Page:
World Bulletin / News Desk
A record two-thirds of Brazilians are now against acting presidents being allowed to stand for re-election, according to a new poll released Tuesday.
Sixty-seven percent said they were opposed to a president being re-elected while 30 percent favored re-election in a nationwide survey of 2,840 people conducted last week by Brazilian pollster Datafolha.
The pollster said it is the first time that a majority of respondents are against a president standing for a second consecutive term in office -- the maximum currently set by the Constitution.
The results are almost the exact opposite of a 2005 poll when 65 percent were in favor of re-election and 33 percent opposed.
Brazil's last three presidents -- incumbent Dilma Rousseff and predecessors Luiz Inácio Lula da Silva and Fernando Henrique Cardoso -- were all re-elected to second terms.
The poll comes after the Lower House of Brazil's Congress passed a first reading of a political reforms bill that would outlaw re-election for any elected government position, if eventually signed into law.
The bill, which includes a raft of changes, also limits all elected posts to five-term terms, and is expected to easily pass both chambers.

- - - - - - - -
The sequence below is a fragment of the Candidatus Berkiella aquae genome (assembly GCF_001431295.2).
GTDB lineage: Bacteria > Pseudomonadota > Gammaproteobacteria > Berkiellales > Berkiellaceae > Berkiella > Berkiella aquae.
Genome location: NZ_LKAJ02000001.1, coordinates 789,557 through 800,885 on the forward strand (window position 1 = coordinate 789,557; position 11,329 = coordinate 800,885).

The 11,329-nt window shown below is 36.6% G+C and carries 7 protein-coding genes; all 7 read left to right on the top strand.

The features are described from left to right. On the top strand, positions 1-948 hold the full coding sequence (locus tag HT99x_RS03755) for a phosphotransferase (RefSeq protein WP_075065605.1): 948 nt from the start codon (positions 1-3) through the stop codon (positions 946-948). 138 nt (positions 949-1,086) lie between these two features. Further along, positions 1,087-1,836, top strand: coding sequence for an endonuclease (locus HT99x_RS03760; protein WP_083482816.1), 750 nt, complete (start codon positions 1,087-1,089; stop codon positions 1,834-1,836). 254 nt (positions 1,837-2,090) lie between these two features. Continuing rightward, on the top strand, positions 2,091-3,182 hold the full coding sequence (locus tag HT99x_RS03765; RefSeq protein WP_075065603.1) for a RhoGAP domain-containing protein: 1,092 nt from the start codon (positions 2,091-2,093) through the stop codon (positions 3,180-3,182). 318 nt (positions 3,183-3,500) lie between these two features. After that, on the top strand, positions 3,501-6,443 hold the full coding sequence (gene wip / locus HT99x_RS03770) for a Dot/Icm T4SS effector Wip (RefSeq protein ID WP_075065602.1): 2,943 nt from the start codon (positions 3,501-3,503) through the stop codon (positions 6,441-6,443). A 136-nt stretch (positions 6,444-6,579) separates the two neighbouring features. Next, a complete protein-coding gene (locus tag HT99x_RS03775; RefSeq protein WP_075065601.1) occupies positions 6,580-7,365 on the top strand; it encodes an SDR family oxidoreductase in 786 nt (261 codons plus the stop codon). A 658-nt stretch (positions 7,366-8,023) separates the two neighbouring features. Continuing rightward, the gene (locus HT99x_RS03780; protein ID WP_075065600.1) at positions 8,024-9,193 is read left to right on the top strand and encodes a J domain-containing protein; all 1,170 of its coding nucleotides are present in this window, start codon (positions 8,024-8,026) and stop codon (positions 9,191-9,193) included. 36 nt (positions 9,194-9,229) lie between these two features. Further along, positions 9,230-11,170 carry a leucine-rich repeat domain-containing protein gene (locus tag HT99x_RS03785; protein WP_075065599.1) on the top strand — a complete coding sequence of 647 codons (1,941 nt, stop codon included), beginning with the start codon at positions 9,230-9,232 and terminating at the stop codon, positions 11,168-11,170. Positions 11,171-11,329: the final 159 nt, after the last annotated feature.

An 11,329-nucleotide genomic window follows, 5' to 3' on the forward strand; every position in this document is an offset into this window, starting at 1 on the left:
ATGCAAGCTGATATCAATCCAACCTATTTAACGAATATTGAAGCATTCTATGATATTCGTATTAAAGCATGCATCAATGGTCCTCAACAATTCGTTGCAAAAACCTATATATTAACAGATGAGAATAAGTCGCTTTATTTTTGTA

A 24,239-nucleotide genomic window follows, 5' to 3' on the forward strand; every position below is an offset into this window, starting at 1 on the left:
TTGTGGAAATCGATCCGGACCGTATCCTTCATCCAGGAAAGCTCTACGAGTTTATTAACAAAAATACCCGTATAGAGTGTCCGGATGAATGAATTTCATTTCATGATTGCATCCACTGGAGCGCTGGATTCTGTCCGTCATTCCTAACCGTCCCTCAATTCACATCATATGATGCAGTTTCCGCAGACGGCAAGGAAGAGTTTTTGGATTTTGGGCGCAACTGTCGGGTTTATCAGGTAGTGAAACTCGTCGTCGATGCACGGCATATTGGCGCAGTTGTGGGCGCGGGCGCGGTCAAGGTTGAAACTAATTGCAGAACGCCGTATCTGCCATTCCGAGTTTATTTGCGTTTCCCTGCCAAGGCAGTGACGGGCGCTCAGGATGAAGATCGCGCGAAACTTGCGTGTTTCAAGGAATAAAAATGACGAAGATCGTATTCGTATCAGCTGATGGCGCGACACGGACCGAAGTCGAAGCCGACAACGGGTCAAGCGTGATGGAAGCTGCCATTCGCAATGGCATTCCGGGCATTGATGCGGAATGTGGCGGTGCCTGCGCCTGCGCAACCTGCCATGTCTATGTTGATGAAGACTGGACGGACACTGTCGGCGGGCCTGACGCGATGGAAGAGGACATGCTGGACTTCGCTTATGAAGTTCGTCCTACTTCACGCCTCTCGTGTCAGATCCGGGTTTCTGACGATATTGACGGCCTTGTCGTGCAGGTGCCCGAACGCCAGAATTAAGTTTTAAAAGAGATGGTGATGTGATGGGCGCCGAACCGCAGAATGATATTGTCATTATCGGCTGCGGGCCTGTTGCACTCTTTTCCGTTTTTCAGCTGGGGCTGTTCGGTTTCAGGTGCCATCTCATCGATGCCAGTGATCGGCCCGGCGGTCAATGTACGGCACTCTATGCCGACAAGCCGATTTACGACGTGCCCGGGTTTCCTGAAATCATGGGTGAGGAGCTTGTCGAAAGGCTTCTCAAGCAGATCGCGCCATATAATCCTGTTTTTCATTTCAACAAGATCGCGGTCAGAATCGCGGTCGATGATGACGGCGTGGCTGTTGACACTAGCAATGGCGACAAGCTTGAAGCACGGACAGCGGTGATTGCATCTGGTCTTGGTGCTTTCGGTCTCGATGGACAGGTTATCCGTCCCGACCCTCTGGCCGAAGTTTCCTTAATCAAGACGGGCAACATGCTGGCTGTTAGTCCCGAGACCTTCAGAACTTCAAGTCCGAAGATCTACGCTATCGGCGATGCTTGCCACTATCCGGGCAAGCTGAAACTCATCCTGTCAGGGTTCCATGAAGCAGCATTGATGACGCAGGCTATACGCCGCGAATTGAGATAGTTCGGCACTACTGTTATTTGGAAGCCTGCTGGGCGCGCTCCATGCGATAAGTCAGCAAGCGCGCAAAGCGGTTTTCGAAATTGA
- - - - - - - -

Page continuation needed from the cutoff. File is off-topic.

"The level of rejection toward [President] Dilma [Rousseff] weighs heavy on this issue, but it's not alone. There has been a very strong underlying sense of rejection toward politics generally, which has been present since June 2013," Datafolha general-director Mauro Paulino said, referring to mass street protests in 2013 when hundreds of thousands of Brazilians demanded change, including political reforms.
A Datafolha poll released Saturday also showed Rousseff's approval rating had plunged to an all-time low of 10 percent, with rejection at 65 percent. Only President Fernando Collor saw a lower level of disapproval – 67 percent in 1992 – as his impeachment proceedings were getting underway.
The new Datafolha poll also showed that the number of Brazilians against compulsory voting had grown significantly to 66 percent from 54 percent in October 2014. Thirty-two percent remain in favor of the mandatory vote for 18- to 70-year-olds.Güncelleme Tarihi: 24 Haziran 2015, 10:24